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Exposing hidden sugar in our food

Main image 1 July, 2016

Hidden sugar in everyday foods mean many parents aren’t aware that their children are eating more sugar than they should.

As dietary guidelines continue to evolve and we learn more about the dangers of too much sugar to our health, it’s more important than ever to be vigilant about how much sugar we let our kids eat.

A wealth of options in the supermarket aisles means food has never been more convenient – or confusing. What once felt like healthy choices now seem less certain. Is flavoured yoghurt healthy or a treat?

Helping your family eat a balanced diet

The simplest way to help your family eat a balanced diet is to avoid heavily processed foods and make as much as you can at home in your own kitchen using good ingredients.

Most of the same rules that apply to adults apply to children, too; we should be eating a diet that includes protein, five servings of fruits and vegetables, starches and whole grains and some dairy.

Promoting lots of physical activity over sitting on the sofa and keeping an eye on sugar and fat is the simplest way to ensure your children are at a healthy weight as they continue to grow.

When it comes to sugar, no amount is too little – it can lead to weight gain, tooth decay and diabetes. The maximum recommended daily intake for children aged 4 to 6 years old is 19g of sugar, the equivalent of 5 sugar cubes. For children 7 to 10 years old it’s slightly higher, 24g, or 6 sugar cubes.

Yet according to the National Diet and Nutrition Survey, Brits are having far too much – children aged 11 to 18 years take in on average 15% of their daily calories from added sugar.

Recognise and avoid high sugar foods

So we know sugar is bad, but how do we avoid it? Here’s some foods we often consider healthy or neutral that actually often have sugars lurking within:

  • Sugars, preserves and confectionary: Up to 27% of the added sugar in our daily diet comes from jams, chocolate and sweets. These ones are simple and easy to avoid – cut back on foods like chocolate spread, chocolate and sweets like fruit pastilles.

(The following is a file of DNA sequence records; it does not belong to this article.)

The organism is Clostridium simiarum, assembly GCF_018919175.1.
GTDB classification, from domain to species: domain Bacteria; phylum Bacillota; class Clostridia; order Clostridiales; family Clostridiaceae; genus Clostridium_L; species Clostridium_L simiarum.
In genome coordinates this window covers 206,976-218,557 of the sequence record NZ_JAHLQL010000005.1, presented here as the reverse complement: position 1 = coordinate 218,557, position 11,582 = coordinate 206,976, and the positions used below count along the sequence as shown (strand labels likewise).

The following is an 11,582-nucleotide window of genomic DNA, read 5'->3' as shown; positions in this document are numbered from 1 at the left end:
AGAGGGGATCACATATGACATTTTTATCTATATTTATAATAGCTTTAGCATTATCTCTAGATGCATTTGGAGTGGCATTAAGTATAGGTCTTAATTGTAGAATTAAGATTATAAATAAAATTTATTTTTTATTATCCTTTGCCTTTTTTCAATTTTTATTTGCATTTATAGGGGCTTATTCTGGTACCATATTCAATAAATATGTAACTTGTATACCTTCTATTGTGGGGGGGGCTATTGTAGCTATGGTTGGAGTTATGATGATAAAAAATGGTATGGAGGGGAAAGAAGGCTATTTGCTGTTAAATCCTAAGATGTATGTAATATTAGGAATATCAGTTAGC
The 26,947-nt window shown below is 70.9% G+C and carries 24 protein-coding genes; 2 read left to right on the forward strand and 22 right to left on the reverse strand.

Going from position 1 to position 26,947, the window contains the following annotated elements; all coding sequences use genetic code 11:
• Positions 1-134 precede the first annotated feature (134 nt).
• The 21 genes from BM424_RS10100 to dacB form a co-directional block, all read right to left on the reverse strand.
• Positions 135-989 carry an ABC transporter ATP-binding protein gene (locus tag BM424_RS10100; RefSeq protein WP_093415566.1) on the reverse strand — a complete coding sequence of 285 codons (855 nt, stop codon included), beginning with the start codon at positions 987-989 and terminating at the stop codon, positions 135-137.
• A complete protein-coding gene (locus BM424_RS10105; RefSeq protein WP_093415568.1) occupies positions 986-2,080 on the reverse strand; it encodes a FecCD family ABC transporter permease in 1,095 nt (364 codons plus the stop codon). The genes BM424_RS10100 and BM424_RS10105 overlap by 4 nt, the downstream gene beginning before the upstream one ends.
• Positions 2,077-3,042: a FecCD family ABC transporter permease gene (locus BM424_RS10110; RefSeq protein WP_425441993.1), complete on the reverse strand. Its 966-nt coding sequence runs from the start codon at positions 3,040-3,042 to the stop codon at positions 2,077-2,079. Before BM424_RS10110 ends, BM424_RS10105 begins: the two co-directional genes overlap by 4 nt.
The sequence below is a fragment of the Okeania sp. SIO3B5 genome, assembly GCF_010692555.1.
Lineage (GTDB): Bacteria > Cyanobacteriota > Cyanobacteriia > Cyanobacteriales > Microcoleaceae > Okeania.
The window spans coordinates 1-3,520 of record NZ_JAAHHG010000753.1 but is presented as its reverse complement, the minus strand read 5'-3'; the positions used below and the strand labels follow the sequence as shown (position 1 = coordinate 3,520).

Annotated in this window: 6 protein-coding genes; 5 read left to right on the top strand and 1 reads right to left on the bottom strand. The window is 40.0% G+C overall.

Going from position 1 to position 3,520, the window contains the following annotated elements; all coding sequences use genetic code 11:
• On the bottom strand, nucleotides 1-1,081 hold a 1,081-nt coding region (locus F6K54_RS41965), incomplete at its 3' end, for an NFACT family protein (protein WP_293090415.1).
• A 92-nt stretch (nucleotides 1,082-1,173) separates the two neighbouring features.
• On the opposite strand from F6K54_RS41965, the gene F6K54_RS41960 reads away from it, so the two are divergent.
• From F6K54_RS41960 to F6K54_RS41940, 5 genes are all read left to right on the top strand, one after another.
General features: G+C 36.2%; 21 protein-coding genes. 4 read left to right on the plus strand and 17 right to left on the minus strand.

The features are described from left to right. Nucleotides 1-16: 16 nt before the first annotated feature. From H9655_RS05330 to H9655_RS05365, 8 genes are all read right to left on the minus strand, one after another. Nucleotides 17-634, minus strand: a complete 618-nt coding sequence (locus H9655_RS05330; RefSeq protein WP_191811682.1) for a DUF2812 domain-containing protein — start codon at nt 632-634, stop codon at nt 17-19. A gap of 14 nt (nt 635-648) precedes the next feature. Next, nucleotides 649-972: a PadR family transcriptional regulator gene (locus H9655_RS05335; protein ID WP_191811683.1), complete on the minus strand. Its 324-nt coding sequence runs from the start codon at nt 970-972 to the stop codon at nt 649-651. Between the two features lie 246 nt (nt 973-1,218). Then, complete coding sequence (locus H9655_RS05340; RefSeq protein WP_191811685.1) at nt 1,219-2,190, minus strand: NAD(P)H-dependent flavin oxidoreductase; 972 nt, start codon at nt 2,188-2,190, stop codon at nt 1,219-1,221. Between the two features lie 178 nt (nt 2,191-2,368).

• Juice and soda: Fizzy drinks like Cola have taken a high profile flogging in the media in recent years, and most people now recognise it’s better to save these drinks as an occasional treat rather than an everyday indulgence. Beware of fruit juice; though it may seem healthy, sweetened fruit juices and squash cordials are high in sugar and low in nutritional value.
  • Fruit yoghurt: Yoghurt can be a great snack and healthy source of nutrition, but many of the products that line the shelves – particularly those for children – have more added sugar than a biscuit or cake. A single yoghurt carton can contain nearly 20% of the recommended daily sugar intake for children.
  • Cereals: Children’s cereals are another food item that are seemingly healthy and virtuous on the surface but in reality are packed full of added sugars. Stay away from sweetened cereals like chocolate flavoured cereals – which cab have an astonishing 10.5g of sugar in a single serving – and steer towards simple, wholegrain cereals instead like plain wheat based cereals.
  • Tomato Ketchup: The beloved spread that goes with just about anything is actually very high and sugar and best saved for the occasional topping rather than a dinner table staple. One tablespoon of ketchup has 3.7 grams of sugar.

Nutrition advice from YourGP

If you need some help steering your diet and that of your family back in the right direction, we’re here to help. From our private practice clinic in Edinburgh we offer Nutritional Therapy to help you optimise your health and well being and tackle a range of issues from low energy to weight management.                     

To learn more about our nutrition services or to book your child into our Children’s clinic, use our online booking form to book an appointment, email our reception team at reception@your.gp or call us on 0131 225 5656.

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